Free Nicotine Replacement Therapy Improves Quitting Rates, Study Finds

Randomized controlled trial to assess comprehensive smoking cessation treatment benefits for smokers in IPA model HMOs

    • April 11, 2008

From 1997 to 2000, researchers at the University of California, Berkeley, School of Public Health, carried out a controlled trial to assess the costs and effectiveness of a one-year, comprehensive, smoking cessation treatment benefit in independent practice association/network-model health maintenance organizations (HMOs).

Researchers recruited an experimental group of 601 participants and a control group of 603 participants from large employers enrolled in one of two HMOs. All participants received self-help materials. In addition, participants in the experimental group could call a toll-free telephone number to order free nicotine replacement therapy (either the over-the-counter patch or gum) and to obtain a referral for free group counseling.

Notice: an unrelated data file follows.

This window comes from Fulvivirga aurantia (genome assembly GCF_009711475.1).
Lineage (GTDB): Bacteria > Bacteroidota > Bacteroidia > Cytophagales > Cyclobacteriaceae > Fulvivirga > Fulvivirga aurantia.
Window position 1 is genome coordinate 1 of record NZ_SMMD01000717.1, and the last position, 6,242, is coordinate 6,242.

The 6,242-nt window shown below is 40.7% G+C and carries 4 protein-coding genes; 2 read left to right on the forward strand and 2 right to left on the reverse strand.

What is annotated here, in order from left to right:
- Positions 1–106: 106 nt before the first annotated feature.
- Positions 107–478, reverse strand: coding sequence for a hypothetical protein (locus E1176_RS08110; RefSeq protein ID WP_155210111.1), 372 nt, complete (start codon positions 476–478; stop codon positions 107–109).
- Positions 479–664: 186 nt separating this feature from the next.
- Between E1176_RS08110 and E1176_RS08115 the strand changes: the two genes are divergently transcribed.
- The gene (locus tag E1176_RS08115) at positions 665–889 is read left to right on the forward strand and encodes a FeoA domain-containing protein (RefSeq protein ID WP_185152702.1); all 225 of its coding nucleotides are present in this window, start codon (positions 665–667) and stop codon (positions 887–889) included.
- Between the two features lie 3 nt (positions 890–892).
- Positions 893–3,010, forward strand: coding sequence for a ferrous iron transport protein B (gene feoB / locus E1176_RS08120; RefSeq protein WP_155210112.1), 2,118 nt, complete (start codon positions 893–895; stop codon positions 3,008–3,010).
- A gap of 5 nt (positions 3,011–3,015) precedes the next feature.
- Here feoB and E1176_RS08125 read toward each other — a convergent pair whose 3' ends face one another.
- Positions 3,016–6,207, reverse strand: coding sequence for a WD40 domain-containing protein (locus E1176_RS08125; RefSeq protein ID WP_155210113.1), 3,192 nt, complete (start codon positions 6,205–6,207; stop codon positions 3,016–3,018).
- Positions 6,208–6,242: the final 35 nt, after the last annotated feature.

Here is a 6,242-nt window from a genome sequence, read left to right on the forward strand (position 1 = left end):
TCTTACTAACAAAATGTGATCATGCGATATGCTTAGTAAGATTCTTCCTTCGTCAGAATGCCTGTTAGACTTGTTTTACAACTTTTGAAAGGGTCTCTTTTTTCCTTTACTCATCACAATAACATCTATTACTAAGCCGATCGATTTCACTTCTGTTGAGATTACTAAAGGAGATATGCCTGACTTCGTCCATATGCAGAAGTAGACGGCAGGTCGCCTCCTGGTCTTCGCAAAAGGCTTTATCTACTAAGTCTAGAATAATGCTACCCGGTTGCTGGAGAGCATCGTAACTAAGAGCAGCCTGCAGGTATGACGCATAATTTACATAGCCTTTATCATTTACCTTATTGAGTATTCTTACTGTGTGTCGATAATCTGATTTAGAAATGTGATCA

Key Findings

  • Offering smokers free, over-the-counter nicotine replacement therapy significantly increased quit rates, attempts to quit, and the use of nicotine gum and patch.

  • The researchers concluded that offering free nicotine replacement therapy was a cost-effective strategy for increasing quit rates, quit attempts, and use of the nicotine gum and patch.

  • Participants were much more likely to use nicotine replacement therapy than group counseling.

  • In both the experimental and control groups, participants who used Zyban were more likely to report having quit at six months.